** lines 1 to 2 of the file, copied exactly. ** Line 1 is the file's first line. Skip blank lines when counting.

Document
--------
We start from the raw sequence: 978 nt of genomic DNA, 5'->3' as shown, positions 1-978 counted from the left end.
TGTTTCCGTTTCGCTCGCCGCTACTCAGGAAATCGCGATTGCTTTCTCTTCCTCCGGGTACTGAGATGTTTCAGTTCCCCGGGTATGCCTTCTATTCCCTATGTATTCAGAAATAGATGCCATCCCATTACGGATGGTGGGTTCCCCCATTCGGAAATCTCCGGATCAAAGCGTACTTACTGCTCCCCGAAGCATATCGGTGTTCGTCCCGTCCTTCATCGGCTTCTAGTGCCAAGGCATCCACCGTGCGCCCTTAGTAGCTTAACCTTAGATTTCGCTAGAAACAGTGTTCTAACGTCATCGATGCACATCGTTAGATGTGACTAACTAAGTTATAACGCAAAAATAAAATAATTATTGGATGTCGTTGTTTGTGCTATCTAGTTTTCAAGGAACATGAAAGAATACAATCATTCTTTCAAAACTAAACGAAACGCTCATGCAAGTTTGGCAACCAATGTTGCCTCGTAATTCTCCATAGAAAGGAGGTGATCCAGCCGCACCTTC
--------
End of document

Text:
We start from the raw sequence: 978 nt of genomic DNA, 5'->3' as shown, positions 1-978 counted from the left end.
TGTTTCCGTTTCGCTCGCCGCTACTCAGGAAATCGCGATTGCTTTCTCTTCCTCCGGGTACTGAGATGTTTCAGTTCCCCGGGTATGCCTTCTATTCCCTATGTATTCAGAAATAGATGCCATCCCATTACGGATGGTGGGTTCCCCCATTCGGAAATCTCCGGATCAAAGCGTACTTACTGCTCCCCGAAGCATATCGGTGTTCGTCCCGTCCTTCATCGGCTTCTAGTGCCAAGGCATCCACCGTGCGCCCTTAGTAGCTTAACCTTAGATTTCGCTAGAAACAGTGTTCTAACGTCATCGATGCACATCGTTAGATGTGACTAACTAAGTTATAACGCAAAAATAAAATAATTATTGGATGTCGTTGTTTGTGCTATCTAGTTTTCAAGGAACATGAAAGAATACAATCATTCTTTCAAAACTAAACGAAACGCTCATGCAAGTTTGGCAACCAATGTTGCCTCGTAATTCTCCATAGAAAGGAGGTGATCCAGCCGCACCTTC